Flooding In Maryland Claims 2 Lives
Governor Larry Hogan declared a state of emergency on Sunday for Howard County in Maryland following historical flooding this weekend. The hardest hit area was Ellicott City, a historic town lined with small businesses. The city was founded in 1772 along the Patapsco River.
Two people in their thirties were killed after being swept away in the floodwaters in separate incidents. The flood destroyed up to five buildings, damaged 30 others and left over 170 vehicles stranded in the city, according to a Facebook post from Governor Hogan. “It looks like a movie disaster scene,” said Lt. Governor Boyd Rutherford.
“Earlier this evening, severe thunderstorms passed through Maryland, heavily impacting the central part of the state,” Governor Hogan said in a Facebook post, describing the storm on Saturday. “There is extensive damage to property and infrastructure.”
The storm was one of the worst that some longtime residents had ever seen. “We had 6 inches of rain in about 3 hours,” said Howard County Executive Allan Kittleman in a press conference on Sunday.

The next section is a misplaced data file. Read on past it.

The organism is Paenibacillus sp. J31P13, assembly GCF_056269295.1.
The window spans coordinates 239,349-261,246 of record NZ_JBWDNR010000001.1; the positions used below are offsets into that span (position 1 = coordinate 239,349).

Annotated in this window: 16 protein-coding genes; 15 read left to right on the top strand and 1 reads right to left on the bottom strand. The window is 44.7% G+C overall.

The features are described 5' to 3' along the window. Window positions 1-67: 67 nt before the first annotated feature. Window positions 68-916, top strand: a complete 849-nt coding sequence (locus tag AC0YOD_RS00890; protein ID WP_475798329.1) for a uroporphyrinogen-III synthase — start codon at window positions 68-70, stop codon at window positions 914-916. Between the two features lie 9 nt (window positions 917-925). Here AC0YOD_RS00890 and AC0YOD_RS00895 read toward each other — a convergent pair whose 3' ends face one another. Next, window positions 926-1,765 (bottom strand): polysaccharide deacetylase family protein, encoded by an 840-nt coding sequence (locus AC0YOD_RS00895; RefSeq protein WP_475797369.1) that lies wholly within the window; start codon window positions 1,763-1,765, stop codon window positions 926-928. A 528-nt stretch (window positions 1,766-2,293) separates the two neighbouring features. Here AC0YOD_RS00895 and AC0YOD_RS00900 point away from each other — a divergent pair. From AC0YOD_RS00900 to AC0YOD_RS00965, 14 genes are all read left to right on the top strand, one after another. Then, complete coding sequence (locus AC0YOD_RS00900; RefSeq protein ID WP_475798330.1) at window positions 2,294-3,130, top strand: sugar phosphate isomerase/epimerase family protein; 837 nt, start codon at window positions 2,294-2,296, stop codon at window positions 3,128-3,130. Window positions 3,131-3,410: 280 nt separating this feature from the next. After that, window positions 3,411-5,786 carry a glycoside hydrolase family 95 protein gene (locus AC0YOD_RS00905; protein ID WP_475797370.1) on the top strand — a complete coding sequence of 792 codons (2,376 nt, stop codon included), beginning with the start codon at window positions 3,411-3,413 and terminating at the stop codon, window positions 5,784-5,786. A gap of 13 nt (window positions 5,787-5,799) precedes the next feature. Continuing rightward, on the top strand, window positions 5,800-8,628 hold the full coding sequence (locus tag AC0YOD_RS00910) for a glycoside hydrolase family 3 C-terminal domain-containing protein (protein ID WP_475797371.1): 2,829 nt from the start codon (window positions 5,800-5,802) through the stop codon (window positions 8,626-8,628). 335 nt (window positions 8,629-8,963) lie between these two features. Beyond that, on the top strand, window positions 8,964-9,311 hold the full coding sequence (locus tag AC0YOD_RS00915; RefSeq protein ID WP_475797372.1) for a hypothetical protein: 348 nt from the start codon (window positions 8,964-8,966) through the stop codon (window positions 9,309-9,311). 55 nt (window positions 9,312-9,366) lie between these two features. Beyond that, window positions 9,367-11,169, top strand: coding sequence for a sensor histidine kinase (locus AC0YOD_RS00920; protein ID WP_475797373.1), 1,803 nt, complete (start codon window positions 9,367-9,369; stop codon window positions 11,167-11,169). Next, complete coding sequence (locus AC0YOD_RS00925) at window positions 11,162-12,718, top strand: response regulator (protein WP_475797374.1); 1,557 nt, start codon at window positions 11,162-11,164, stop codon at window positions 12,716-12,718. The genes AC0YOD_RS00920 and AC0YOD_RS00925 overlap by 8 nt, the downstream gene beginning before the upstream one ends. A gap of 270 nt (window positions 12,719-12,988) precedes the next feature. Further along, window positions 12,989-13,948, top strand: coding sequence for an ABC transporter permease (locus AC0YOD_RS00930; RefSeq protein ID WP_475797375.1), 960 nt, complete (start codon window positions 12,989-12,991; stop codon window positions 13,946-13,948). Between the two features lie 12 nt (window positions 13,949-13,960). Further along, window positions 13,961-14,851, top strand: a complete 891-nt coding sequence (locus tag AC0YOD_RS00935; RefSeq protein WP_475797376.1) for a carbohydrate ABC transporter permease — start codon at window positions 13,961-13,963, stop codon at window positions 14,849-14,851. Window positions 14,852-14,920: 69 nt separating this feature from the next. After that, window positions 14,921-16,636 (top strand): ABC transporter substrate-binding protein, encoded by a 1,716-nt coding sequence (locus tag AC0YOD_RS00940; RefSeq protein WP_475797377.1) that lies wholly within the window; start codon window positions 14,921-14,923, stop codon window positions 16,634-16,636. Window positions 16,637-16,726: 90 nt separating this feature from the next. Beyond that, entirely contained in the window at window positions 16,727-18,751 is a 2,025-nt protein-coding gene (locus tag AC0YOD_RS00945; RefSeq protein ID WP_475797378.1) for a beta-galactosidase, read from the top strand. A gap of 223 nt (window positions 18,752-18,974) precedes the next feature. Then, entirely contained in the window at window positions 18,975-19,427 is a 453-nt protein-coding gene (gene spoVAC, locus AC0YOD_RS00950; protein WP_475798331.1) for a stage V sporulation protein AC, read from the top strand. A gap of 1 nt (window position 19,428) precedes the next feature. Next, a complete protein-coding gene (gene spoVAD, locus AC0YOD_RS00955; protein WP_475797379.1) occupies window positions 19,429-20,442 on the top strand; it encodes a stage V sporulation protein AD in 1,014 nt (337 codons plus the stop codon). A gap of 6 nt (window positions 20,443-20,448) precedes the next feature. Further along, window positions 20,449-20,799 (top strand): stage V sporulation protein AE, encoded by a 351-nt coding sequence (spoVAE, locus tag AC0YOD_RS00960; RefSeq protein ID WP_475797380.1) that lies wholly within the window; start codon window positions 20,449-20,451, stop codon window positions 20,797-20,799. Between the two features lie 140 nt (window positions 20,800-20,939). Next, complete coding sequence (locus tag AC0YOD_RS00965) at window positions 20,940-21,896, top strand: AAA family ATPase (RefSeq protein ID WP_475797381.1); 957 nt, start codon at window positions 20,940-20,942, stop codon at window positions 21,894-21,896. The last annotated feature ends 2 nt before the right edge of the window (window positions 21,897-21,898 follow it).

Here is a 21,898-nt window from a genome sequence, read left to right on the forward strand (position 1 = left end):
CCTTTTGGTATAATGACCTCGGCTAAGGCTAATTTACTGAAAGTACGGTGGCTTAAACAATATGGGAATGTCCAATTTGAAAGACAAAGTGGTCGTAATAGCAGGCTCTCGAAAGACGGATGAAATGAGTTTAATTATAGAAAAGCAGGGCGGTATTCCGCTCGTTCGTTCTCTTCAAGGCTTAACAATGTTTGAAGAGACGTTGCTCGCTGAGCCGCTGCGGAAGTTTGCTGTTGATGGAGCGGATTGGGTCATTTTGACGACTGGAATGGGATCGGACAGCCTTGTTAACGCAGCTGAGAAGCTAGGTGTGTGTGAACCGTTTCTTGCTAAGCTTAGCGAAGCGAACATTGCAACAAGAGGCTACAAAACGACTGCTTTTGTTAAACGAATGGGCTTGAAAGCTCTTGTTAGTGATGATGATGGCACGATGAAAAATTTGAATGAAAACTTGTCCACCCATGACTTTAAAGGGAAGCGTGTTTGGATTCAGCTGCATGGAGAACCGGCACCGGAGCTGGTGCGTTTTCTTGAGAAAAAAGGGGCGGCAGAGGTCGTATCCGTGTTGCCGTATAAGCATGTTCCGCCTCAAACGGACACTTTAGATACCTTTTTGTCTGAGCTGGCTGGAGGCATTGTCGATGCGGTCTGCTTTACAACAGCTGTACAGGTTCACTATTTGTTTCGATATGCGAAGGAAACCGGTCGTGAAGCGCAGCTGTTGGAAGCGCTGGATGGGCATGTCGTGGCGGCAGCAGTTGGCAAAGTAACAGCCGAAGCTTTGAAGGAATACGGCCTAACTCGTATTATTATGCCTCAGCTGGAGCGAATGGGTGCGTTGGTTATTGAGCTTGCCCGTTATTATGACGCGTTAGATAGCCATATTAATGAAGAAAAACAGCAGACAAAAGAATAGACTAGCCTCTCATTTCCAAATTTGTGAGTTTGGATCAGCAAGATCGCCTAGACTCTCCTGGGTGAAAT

Right now, officials are working on assessing the full amount of damage and cleaning up the areas devastated by the storm. “We’ve got every one of our agencies on alert, some of them have already been providing assistance, but we’re going to bring in whatever manpower and whatever equipment they need from every single department,” said Governor Hogan.
“We have notified FEMA and we’ll see if we can get some additional assistance here, but it’s going take some time to get everything up in operation,” said Lt. Governor Boyd Rutherford.
“We’re going come through this,” Kittleman said, offering words of hope to residents. “Ellicott City is going rebound. We are resilient here in Howard County and Ellicott City and I know that we’re going make sure that Ellicott City continues to be viable and a place to be for a long, long time in the future.”
(Photo Courtesy of Howard County Government)